• Security. Last but not least, the open, flexible nature of the future landscape we were describing here, requires new levels of security that should be an integral part of all facets of the environment. Data security and encryption. Services security, security in application design, all layers and components have to consider the rising threat of hacking, stealing data and denial of service that are more prevalent than ever. We see this as the primary concern for companies looking to adopt a more digital and agile environment and a large emphasis on risk management, security standards and audits should be a primary component of any digital transformation initiative.

Thoughts on the Future of SharePoint

In a recent event, Microsoft outlined their plans for the future of SharePoint, mostly as part of the office 365 family. It was exciting to see SharePoint coming back to the forefront. After a few years in which Microsoft plans for the product were not very clear (No on-prem future. Oh, sorry, Yes on-prem future but with Hybrid focus. Let’s call it Sites, let’s stop supporting external sites, etc.) the fog is starting to clear.

SharePoint is now being smartly positioned as the place where your office 365 experience should start. It was long positioned as such for company Intranets and users default homepage. It is a portal platform after all. It has a new responsive look and the content highlights sites you’ve recently visited or interacted with, benefits of the office Graph.

SharePoint16NewHomePage

Speaking of the Office Graph, love it or hate being tracked, it is the foundation over which all new office 365 applications are built and new API’s will allow developers to take advantage of it in building applications and should extend in the future into Dynamics 365 as well.

The new homepage is also responsive and using a new overall look and an underlying technology called the SharePoint framework. I’ll touch on all these later but let me just say it about time. Nothing made SharePoint look older and out of pace than the clunky experience on mobile. Now all spiffed up, it will offer a modern and mobile first approach throughout.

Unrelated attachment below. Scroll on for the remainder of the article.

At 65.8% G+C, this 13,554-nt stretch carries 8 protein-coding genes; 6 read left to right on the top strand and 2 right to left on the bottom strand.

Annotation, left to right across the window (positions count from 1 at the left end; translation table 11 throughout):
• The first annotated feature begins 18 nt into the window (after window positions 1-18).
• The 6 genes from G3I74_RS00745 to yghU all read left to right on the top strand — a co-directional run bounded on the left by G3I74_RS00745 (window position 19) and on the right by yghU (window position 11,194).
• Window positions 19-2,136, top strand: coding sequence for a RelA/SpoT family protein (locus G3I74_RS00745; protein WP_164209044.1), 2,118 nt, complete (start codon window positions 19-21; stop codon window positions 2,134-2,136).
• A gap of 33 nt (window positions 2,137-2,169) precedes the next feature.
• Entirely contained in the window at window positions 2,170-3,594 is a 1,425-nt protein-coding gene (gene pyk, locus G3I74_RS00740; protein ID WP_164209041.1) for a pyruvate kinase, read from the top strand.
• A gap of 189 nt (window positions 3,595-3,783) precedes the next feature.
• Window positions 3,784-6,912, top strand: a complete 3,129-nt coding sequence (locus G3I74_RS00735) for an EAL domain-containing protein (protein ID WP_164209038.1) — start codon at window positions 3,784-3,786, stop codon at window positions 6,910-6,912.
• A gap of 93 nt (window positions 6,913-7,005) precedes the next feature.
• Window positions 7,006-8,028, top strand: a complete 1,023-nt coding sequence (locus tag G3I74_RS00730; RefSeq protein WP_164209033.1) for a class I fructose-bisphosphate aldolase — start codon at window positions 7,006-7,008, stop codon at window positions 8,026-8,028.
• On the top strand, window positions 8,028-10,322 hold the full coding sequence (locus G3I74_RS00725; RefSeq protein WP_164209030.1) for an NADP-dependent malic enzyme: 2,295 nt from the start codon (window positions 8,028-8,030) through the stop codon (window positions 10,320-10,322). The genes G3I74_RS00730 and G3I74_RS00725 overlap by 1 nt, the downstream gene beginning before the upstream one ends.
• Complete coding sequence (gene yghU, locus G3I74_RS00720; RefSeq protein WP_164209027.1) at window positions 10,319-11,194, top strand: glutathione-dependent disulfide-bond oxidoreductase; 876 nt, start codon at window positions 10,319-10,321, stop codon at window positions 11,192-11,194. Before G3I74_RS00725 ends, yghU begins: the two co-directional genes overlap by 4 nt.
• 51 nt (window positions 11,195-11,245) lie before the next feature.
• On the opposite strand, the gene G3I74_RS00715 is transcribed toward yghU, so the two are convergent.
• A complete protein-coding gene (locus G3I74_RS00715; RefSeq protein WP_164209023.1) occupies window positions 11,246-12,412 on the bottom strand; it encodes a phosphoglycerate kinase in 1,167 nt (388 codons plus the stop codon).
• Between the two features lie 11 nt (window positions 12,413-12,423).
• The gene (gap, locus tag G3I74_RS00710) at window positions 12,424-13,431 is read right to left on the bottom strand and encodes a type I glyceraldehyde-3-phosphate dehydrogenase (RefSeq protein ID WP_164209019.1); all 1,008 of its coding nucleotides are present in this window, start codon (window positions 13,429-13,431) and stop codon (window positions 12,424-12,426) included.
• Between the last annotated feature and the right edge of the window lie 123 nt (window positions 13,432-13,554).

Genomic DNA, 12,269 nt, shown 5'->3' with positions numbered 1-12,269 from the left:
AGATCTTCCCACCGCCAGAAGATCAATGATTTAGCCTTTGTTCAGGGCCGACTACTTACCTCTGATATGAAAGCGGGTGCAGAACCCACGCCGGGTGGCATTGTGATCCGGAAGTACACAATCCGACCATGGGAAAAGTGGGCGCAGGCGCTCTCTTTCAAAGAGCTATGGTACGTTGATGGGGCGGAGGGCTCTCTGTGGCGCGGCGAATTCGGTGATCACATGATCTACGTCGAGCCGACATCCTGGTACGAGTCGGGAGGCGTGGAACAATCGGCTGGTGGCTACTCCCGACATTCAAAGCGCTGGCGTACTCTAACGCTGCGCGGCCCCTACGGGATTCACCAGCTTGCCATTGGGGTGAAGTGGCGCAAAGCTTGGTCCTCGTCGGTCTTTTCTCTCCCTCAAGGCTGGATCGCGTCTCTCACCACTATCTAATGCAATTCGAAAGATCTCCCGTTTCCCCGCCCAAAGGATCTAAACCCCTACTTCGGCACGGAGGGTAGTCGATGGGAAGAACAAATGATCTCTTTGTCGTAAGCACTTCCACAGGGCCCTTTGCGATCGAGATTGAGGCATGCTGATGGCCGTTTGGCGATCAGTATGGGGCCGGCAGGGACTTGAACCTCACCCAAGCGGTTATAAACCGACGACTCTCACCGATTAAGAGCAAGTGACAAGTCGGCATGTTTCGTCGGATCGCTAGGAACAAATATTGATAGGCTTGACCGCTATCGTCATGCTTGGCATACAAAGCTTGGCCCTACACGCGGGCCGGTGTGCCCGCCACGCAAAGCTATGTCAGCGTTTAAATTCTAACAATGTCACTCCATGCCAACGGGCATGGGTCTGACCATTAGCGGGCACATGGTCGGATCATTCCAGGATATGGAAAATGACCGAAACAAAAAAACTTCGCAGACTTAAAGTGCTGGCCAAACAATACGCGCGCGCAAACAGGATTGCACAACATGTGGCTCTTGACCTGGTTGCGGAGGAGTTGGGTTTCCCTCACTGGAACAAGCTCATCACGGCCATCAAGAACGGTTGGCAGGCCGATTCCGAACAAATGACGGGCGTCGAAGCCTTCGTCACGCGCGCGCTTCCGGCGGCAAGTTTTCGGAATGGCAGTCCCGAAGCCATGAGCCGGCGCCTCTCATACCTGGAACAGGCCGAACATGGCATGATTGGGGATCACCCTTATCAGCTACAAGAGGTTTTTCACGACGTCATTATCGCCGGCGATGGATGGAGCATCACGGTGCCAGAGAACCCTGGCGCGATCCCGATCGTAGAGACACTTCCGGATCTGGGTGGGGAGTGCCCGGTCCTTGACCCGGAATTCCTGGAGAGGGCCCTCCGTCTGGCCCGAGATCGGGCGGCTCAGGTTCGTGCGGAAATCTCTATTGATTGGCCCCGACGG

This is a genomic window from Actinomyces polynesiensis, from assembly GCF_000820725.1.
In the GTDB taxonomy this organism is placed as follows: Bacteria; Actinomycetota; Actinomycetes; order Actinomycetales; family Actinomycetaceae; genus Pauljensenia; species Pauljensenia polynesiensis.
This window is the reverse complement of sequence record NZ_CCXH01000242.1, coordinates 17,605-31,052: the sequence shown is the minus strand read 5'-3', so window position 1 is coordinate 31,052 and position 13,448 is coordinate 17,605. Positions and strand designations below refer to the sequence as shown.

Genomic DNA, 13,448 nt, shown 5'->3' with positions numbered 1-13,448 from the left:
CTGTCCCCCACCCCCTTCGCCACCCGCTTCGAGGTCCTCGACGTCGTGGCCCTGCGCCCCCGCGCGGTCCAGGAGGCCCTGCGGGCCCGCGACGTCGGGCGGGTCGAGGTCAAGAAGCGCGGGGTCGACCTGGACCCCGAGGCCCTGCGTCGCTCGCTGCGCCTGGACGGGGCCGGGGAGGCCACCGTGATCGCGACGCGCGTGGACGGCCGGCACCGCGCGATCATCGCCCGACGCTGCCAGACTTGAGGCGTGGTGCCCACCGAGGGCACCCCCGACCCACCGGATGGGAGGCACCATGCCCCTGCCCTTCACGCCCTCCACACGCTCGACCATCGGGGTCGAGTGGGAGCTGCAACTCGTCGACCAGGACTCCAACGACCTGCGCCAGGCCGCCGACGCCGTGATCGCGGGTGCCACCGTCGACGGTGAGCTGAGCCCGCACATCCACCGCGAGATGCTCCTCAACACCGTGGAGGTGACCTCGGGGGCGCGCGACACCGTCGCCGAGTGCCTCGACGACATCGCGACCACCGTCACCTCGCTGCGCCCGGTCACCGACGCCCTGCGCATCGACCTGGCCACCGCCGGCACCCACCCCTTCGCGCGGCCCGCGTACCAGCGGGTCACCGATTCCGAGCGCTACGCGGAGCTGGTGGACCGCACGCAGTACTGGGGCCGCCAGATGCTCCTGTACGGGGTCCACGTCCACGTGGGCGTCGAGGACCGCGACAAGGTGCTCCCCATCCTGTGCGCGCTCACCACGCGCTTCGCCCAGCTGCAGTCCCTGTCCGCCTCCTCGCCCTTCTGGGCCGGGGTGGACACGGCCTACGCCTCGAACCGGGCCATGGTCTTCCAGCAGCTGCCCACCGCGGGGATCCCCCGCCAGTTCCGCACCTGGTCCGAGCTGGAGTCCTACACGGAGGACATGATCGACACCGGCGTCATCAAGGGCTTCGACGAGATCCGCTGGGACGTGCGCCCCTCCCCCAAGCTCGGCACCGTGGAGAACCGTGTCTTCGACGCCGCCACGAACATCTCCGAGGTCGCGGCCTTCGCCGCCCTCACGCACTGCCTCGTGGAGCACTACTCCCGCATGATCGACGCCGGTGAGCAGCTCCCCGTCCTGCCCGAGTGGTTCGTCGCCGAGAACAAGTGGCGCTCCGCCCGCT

The full 2 hour presentation + demos

New Features to get excited about:

As I’ve said, it looks like all of a sudden, the flood gates are opening and after a relatively long time of minor updates, we are to expect a deluge of new things in the next few months. Here are the ones we are eagerly awaiting:

First class mobile experience + apps: some of it, like the new SharePoint homepage and iOS app, are already available. Apps for Android and Windows Mobile are coming soon.

SharePointMobileApp

As part of the new mobile first user experience overhaul, a more modern and responsive look is coming to SharePoint sites, list and libraries

Teamsite

To enable these new interfaces (which until not, required using an external JS framework like Bootstrap) Microsoft is introducing a new SharePoint framework. Built in JS and HTML5, it will support responsive design and allow for the creation of richer user experience and apps that run in the browser. Details are yet to be full released but expect it to be the MS version of the popular Angular.JS framework.

SPFramework

Office 365 Groups will be extended into SharePoint. It has long been a source of confusion as to the different types of groups and where they appear. Microsoft is working to extend the office 365 groups into Yammer and now into SharePoint, so that an office 365 group will have a team site and vice versa. IMO, it is a much better solution for storing files and collaboration than doing it though OneDrive as it is currently done. For more on groups: https://sway.com/G_yV0w-GadIB1aA2